Final closing on Croatia’s Zagreb Airport deal has been reached. The sponsor group including Aeroports de Paris, Bouygues, Marguerite, the IFC, TAV Airports and Viadukt closed the financing of the construction and operation of a new airport terminal with an investment of €331m, including €243m of new capex and €88m for maintenance. The project is financed with €195m of 17-year debt, provided by the EIB (€80m), IFC (€35m), Deutsche Bank (€40m) and UniCredit (€40m). UniCredit is also providing a €3m 4.5-year VAT facility.
Daily News Highlights
Financing the gas infrastructure network between the US and Mexico has become a main theme as the year draws to an end. Attractive assets have been combined with interesting financial structuring. By Alan Gersten.
In one of the largest toll road PPP deals in the Italian market, the sponsors and lenders involved in Milan’s ring road Tangenziale Esterna (TEM) are attempting to close a €1.25bn debt financing for the €2.1bn motorway. By Stefano Berra.
By Daniel Metcalfe, a partner in Norton Rose Fulbright’s infrastructure practice, specialising in emerging markets financing and with particular experience in the telecoms sector.
The CWC World LNG Conference was held in Paris on November 19–21 2013. As the number of global-sized LNG schemes continues to grow, the conference provided a useful update on current market issues. By David Ledesma, South-Court Ltd*.
Global Energy Report 2013
The project finance market has been excited over the last few years by the funding of a range of world scale energy projects, culminating in the US$35bn Ichthys LNG scheme from late last year.
Middle East & Africa Report 2013
Project finance has, to some extent, returned to its roots in recent years with the technique being used to fund major capital expenditure projects in the emerging markets. The Middle East & Africa region is one such market - where project finance has been successfully used in the past and the prospects for using it in the future look bright.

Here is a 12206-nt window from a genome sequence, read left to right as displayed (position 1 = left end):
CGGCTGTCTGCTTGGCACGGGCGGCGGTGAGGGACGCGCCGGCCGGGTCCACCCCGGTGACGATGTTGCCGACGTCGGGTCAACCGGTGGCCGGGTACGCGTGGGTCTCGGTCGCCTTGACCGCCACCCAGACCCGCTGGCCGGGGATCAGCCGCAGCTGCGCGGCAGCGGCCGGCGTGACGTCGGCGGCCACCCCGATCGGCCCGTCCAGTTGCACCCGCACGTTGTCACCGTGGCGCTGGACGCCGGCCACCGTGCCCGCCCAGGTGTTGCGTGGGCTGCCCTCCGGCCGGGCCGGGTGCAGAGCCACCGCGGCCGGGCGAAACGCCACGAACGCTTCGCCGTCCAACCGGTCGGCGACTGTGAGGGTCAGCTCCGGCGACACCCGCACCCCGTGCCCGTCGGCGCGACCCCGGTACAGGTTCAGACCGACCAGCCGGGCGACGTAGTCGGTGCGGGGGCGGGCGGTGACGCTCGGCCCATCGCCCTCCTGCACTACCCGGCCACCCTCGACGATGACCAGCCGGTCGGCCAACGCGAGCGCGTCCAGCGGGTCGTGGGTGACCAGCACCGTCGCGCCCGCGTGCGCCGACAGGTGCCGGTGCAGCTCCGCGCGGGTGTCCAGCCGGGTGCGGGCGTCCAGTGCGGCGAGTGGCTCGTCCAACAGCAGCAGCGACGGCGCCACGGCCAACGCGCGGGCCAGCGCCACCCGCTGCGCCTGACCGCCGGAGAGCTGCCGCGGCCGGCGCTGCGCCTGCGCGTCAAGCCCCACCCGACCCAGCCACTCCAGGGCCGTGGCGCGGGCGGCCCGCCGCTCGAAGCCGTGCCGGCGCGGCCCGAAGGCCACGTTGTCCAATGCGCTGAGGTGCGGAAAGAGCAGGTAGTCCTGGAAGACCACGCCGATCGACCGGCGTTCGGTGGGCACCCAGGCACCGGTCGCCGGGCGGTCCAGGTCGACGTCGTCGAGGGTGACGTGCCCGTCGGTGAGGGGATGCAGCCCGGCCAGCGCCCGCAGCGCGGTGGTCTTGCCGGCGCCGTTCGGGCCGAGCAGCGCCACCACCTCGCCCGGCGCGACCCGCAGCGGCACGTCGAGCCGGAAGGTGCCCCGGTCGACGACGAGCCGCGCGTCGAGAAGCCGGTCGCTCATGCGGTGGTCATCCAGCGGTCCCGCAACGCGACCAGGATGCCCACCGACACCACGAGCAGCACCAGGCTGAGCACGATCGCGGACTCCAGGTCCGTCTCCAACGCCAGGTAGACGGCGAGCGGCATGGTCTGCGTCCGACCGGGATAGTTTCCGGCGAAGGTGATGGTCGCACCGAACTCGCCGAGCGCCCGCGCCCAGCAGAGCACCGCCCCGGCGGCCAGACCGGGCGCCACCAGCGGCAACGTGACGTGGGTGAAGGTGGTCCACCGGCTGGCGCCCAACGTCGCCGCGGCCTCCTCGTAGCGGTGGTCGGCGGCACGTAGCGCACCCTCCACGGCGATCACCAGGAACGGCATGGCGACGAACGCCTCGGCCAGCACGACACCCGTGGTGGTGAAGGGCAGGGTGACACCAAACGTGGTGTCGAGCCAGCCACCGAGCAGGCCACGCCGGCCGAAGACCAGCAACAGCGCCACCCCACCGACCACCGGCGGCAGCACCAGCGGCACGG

The project finance market in Europe is in state of flux in 2012. On the one hand austerity programmes are leading to budget cutbacks and fewer projects on the infrastructure side. Reductions in renewable tariffs are hitting the green energy arena, again leading to fewer projects. But on the other hand, infrastructure is central to the calls for an economic growth agenda and with sovereign budgets tight, the use of private finance will be critical to financing new deals.
The global infrastructure funding market has been knocked sideway by the financial crisis but is now emerging from this period in a healthy state. Banks have become competitive once again, albeit on different terms, the capital markets have re-emerged as an important source of liquidity and the infra fund sector has developed into vibrant participant.
India and its infrastructure road map have hit a rough patch. The Indian government urgently needs to get past those political squabbles so it can focus on the policies that are much needed to help investors. There is still a lot of work needed to be done to raise the estimated US$1tr funding requirement.